FPV Formal Ballot Paper Example.
Electoral Commission of Queensland

This is the system used in federal elections and in all other states except New South Wales, which uses optional preferential voting. Queensland elections were conducted via full preferential voting from 1962 until 1992. Optional preferential voting was then introduced following a recommendation of the Electoral and Administrative Review Commission.

Under optional preferential voting, voters can choose how many, if any preferences they allocate to candidates. They can simply vote 1, or they can vote for some or all candidates in order of their preference. Counting proceeds as with full preferential voting.

This system maximises choice for voters, ensuring that they don’t have to indicate any preference for someone they don’t wish to elect. Optional preferential voting therefore seems like the most democratic form of voting.

On the other hand, full preferential voting arguably maximises the democratic principle of public participation, by ensuring that voters’ second (and so on) preferences pass on to other candidates. Their votes are therefore not wasted. So, elections more accurately reflect the will of the people, as the winner can claim the support of most voters.

Under optional preferential voting, if large numbers of electors limit their preferences to one candidate, someone without majority support may be elected.

What history tells us

The real reason for a return to full preferential voting was to assist Labor in garnering preferences from the Greens. These preferences typically flow heavily to Labor – as high as 80% in many cases.

However, optional preferential voting meant that Greens voters increasingly just voted 1 for their own candidate, robbing Labor of votes. ABC election analyst Antony Green calculated that had full preferential voting been in place in 2015, Labor would have won an additional eight seats and an absolute parliamentary majority.

Labor also hoped to pick up preferences from other candidates in order to stave off Greens challenges in inner-city districts.

The optional preferential voting experience in Queensland shows that over time, the proportion of the electorate not stating full preferences generally increases. Academic John Wanna warned of a defacto first-past-the post system, calling it a “denial of a true democratic outcome”.

In 2012, 70% of electors voted 1 only. This proportion fell to 55% in the 2015 election, apparently due to disaffection with the Newman LNP government, when many voters deliberately put the LNP last on the ballot paper.

In 2016, Labor appeared in a winning position with the change to compulsory preferential voting. 2017 is different.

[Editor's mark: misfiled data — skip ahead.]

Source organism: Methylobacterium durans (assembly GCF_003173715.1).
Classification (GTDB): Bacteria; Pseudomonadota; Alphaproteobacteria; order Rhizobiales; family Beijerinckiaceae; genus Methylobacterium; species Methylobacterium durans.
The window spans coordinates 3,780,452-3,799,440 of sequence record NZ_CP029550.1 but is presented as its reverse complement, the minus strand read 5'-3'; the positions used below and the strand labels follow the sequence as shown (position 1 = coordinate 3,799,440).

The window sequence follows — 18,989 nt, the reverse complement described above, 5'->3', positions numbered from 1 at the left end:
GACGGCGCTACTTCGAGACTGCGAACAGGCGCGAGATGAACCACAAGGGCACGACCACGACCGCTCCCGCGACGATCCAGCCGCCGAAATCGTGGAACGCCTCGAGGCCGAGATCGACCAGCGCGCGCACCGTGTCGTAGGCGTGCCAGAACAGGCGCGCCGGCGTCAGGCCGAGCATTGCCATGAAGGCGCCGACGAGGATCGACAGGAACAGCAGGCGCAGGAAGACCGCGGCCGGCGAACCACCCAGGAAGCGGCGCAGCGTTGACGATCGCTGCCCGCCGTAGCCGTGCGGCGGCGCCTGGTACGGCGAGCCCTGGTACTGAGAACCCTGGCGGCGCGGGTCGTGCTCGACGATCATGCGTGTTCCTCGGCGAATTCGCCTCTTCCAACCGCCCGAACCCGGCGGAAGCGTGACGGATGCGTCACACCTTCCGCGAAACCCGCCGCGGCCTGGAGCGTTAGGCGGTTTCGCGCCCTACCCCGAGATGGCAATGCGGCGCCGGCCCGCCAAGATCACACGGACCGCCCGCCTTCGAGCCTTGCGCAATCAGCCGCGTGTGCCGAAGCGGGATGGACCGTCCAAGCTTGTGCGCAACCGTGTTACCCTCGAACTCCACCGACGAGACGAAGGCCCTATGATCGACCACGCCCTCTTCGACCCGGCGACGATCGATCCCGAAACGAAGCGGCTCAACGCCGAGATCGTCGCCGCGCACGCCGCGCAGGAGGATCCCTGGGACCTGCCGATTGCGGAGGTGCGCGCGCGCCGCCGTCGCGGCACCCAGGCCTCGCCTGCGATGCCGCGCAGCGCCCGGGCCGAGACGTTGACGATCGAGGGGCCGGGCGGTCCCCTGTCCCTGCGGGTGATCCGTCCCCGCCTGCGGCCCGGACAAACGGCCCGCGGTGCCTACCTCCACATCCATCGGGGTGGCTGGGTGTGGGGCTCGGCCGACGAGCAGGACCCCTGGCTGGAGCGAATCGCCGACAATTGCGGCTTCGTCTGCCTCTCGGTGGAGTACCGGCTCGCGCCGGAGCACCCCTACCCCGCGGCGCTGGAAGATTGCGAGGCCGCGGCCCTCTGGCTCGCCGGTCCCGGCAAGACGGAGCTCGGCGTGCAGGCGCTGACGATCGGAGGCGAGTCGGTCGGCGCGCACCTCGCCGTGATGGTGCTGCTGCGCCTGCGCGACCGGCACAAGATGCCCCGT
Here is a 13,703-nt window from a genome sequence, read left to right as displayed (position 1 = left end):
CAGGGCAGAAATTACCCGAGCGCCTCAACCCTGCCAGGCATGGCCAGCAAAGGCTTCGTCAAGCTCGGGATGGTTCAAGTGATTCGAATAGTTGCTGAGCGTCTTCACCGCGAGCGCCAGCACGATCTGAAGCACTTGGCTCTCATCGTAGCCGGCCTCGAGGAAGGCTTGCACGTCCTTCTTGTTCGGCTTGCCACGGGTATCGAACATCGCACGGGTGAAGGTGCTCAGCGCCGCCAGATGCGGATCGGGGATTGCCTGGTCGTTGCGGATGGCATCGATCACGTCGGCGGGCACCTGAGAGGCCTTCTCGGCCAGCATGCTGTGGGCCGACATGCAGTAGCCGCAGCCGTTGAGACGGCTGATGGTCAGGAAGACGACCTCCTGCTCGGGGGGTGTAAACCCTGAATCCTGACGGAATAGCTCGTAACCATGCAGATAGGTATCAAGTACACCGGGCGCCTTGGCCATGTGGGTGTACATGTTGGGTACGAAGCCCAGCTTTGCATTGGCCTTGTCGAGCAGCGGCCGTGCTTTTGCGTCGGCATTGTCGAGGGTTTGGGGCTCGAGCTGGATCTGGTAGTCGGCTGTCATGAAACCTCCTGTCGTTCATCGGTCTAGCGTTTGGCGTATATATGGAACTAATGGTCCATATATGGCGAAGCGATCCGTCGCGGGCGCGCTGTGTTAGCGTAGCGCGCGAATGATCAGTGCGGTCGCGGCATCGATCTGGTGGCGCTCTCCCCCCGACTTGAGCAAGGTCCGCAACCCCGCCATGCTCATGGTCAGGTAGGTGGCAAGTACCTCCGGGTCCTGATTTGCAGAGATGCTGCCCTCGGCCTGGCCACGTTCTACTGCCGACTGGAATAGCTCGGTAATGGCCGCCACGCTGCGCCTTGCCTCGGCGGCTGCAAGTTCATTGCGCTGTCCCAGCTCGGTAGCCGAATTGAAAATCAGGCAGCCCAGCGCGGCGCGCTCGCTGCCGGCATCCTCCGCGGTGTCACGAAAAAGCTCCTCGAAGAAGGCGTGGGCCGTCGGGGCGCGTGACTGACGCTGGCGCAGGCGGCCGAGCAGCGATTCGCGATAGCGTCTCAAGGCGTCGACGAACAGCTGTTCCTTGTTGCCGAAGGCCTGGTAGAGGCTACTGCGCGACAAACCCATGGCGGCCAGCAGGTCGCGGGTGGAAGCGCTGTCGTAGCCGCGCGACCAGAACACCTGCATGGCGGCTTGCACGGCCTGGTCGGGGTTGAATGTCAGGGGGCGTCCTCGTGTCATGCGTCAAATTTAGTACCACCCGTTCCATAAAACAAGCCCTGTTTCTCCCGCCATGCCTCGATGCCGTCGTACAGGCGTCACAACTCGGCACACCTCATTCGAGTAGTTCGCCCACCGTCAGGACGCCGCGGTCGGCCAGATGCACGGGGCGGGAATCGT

The difficulty in predicting the outcome of Queensland’s state election is compounded not just by changes to the electoral system, but by volatile political factors.

Chief among these is the resurgence of support for One Nation. In the 2015 election, standing in only 11 electorates, the party garnered a statewide vote of less than 1% – though Hanson herself lost narrowly to the LNP in the seat of Lockyer.

Recent opinion polls suggest support for One Nation at around 18%, prompting commentators to assign it a “kingmaker” role in a likely hung parliament.

So it’s impossible to gauge the impact of a return to compulsory compared with optional preferential voting with certainty. In most seats, it won’t change the outcome.

However, some seats will likely be decided differently under full preferential voting. In a close election, that can determine which party wins on 25 November.

The ConversationIronically, given the LNP’s vehement criticism of the change to full preferential voting last year – it was the ‘death of democracy’, according to one parliamentarian – they are likely to be the main beneficiary of the changed system.

Doug Hunt, Adjunct Associate Professor, College of Arts, Society and Education, James Cook University

This article was originally published on The Conversation. Read the original article.

Making voting both simple and secure is a challenge for democracies



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The US compares relatively poorly with equivalent countries when it comes to voter registration.
Reuters/Bria Hall

Pippa Norris, Harvard University; Sarah Cameron, University of Sydney, and Thomas Wynter, University of Sydney

Recent elections around the world have raised concerns about the procedures used for voter registration and their potential consequences. The effects include disenfranchisement (voters being prevented from casting a ballot) and voter rights, fraud and security, and mismanagement and accuracy.

It’s critical to strike the right trade-off between making registration accessible and making it secure. But how many countries are affected by these sorts of issues? And which is more problematic – lack of security or lack of inclusion?

Our study

Our Perceptions of Electoral Integrity survey asked experts for their assessments of electoral integrity in 161 countries that held 260 national elections from January 1 to June 30, 2017.

The study used three criteria to monitor the quality of the voter registration process: inclusion, accuracy, and security.